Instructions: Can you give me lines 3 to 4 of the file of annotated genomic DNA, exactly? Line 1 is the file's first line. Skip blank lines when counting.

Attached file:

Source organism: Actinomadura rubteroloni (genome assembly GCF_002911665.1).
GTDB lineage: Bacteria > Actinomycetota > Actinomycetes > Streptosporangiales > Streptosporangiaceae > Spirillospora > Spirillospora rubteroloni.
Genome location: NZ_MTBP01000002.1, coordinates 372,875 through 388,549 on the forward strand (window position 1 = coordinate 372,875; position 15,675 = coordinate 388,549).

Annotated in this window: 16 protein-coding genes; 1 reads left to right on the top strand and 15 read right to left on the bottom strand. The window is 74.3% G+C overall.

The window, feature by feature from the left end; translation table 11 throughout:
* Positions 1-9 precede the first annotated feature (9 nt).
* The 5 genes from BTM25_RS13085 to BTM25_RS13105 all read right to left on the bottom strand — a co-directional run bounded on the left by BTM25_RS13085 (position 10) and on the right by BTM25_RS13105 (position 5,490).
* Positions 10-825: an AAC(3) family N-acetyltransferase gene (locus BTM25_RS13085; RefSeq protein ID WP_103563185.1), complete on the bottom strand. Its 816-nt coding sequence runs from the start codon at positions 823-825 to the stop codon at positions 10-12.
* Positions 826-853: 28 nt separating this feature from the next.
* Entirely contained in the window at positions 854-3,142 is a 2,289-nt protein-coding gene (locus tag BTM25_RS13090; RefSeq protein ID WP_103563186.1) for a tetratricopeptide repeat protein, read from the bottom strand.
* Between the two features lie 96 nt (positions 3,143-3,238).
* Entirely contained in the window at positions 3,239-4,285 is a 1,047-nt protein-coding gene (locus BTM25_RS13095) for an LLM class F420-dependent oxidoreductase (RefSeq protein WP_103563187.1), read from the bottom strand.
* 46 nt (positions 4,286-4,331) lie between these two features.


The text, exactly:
Genome location: NZ_MTBP01000002.1, coordinates 372,875 through 388,549 on the forward strand (window position 1 = coordinate 372,875; position 15,675 = coordinate 388,549).

Annotated in this window: 16 protein-coding genes; 1 reads left to right on the top strand and 15 read right to left on the bottom strand. The window is 74.3% G+C overall.